New online lessons allow children to explore music-making opportunities at home
“Music is such a great outlet and now, with homeschooling starting again for our young students, I think it’s really important to make music and musical resources available to them, not only providing them with some joy and escapism but also encouraging them to learn a bit about music in the process,” says MOBO award winner and CBeebies, Jazz FM and Radio 2 presenter YolanDa Brown. Her online music lesson plans will be available from today, giving teachers, parents and students free access to learning materials and videos via learning platform Twinkl.
With conventional education so often focussed on numeracy and literacy, music tends to be viewed as an extra-curricular subject; an optional extra. It’s a stumbling block that Brown comes up against time and again, despite the presence, within the system, of many passionate music educators.
“A lot of the time it’s ‘we haven’t got time for this, my timetable doesn’t allow for this, or, we don’t have the support in terms of instruments and resources,’”she acknowledges. “I want to support educators and students alike to develop the palate of music-making.”
A passion for improvising
It’s something that her own upbringing actively encouraged, with early lessons in piano, violin and drums. Now the UK’s premier saxophonist, it wasn’t until the age of 13 that she discovered her passion for the instrument. “As soon as I picked it up, I felt like it was an extension of me,” she says. Yet it was also at this age that her adolescent rebelliousness began to manifest itself: suddenly finding her music lessons too formal and structured, she abandoned them all and decided to go it alone. “I loved playing for myself and improvising along with my favourite songs on the radio - just having that organic experience, that freedom. That’s what I think was missing from my musical upbringing.”
In exposing young people to more music-making opportunities, Brown is keen to avoid this rigidity. “Music isn't just about learning about a certain composer, or learning a certain type of technique - it’s a form of expression and communication,” she says. “The resources we’ve put together cover different areas of music education, but also the creative element, the performance element. It can be done over video calls with friends and family: it’s just about engaging with music.”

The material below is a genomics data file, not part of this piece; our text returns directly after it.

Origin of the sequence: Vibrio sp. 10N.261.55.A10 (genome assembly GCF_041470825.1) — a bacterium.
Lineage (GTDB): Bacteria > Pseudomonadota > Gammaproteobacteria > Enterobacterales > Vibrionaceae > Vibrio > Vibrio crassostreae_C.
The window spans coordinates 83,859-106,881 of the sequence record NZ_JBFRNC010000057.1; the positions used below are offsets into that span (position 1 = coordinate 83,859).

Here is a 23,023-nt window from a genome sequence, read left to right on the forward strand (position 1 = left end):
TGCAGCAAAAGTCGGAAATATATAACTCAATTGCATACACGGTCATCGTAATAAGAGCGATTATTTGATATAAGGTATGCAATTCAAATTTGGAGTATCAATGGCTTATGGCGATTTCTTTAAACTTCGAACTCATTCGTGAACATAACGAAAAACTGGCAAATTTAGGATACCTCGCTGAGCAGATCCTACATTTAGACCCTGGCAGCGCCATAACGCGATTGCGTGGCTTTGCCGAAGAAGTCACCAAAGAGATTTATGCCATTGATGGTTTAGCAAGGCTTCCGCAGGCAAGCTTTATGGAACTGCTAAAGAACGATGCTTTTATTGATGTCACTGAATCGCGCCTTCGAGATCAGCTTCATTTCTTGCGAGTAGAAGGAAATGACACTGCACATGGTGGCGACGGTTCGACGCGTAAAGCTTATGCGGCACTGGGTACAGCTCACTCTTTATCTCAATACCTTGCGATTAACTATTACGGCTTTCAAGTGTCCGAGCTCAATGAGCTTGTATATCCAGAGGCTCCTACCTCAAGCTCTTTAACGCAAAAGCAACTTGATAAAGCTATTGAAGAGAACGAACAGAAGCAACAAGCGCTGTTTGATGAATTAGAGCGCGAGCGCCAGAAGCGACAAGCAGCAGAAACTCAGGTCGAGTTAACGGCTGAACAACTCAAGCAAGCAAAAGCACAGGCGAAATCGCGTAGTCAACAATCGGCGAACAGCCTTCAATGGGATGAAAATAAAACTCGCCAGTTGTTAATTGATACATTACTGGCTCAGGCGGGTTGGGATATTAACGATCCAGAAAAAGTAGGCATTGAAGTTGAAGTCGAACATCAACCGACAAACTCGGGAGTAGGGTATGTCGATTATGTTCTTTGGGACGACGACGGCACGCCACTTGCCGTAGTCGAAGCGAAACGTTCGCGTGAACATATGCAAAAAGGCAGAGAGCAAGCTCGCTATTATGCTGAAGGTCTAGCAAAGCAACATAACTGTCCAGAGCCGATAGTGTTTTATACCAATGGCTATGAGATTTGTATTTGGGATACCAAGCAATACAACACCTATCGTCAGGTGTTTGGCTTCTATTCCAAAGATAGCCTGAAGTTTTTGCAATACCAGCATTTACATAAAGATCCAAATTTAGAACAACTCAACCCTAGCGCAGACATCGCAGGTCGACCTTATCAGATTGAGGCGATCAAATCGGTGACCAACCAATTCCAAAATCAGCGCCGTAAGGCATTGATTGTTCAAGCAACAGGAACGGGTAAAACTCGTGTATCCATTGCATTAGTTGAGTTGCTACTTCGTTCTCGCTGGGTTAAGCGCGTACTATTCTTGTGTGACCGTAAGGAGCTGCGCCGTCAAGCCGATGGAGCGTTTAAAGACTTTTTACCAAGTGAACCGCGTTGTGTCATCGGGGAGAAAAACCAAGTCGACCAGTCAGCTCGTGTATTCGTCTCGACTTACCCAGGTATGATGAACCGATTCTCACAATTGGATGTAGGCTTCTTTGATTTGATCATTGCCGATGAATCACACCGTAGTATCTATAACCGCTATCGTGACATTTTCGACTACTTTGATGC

The resources have also been created to sit neatly alongside the national curriculum, with encouragement and planning tools to help teachers incorporate music into other subjects. She’s delighted when I tell her that a parent at my youngest’s school played Adam Ant’s ‘Stand and Deliver’ music video to their child while doing literacy work on Alfred Noyes’ The Highwayman. “These interactions boost learning and add layers of richness to information,” she says. “Alternatively, children can write poems and turn them into songs, or listen to music and then draw how it makes them feel. We need to think about different and creative ways to engage young people and make it fun.”
Exposure is key, she says. “I often hear from parents who worry that they aren’t musical, or don’t have the resources to support their child, but just encouraging them to watch music being performed, or to listen to music being played is invaluable. You don't have to be musical to enjoy music - simply enjoy how it communicates, how it makes you feel.”
In increasing exposure to music, Brown also hopes to have an impact on conversations around career choices.
“Even throughout all of the wonderful access to music that I had growing up, I was never encouraged to pursue music as a career,” she says. “I was never given a window through which to see what being a professional musician could be like - and I think that’s another thing that needs to change: opening up these worlds and making young people aware of the fact that there are opportunities within these industries. You could write music for animation, or you could write music for film, or you could do sound production, or lighting …”
Recorders and starting blocks
Of course, most students’ introduction to music at school will be that instrument that seems to have been invented after listening to cats fighting on a tin roof: the recorder. The word alone makes many adults shudder, but Brown urges parents to remove their fingers from their ears and keep providing encouragement. “The sound isn’t necessarily palatable for us all, but the young person playing doesn’t hear that,” she says, “and when you see the joy they get from playing … it’s really important that we support that. Additionally, they’re improving their manual dexterity, understanding different notes and different sounds - it could well be the starting block for something very positive.”
Naturally, for many parents, the expense of an instrument will be prohibitive - I still regret the fact that I played flute, rather than cello, because it was more affordable - but Brown urges them to look into hiring, which can be more cost-effective, as well as a number of available grants. Failing any of that, there is still our in-built and totally free instrument - our voices.
“Singing should be the basis of all music education,” she says. “With our children not in school, they’re really missing out on singing in assemblies, on the feeling that a collective, choral exercise provides. It happens in religion, it happens at sports games - it’s good for our wellbeing and our sense of belonging. So while we’re at home, put on the radio, sing along, dance around together as a family after breakfast. It’s there, regardless of budget, regardless of talent - and it’s incredibly powerful and uplifting.”
YolanDa’s album, YolanDa’s Band Jam, launches today and is available on all digital platforms via Magic Star, a Sony Music UK label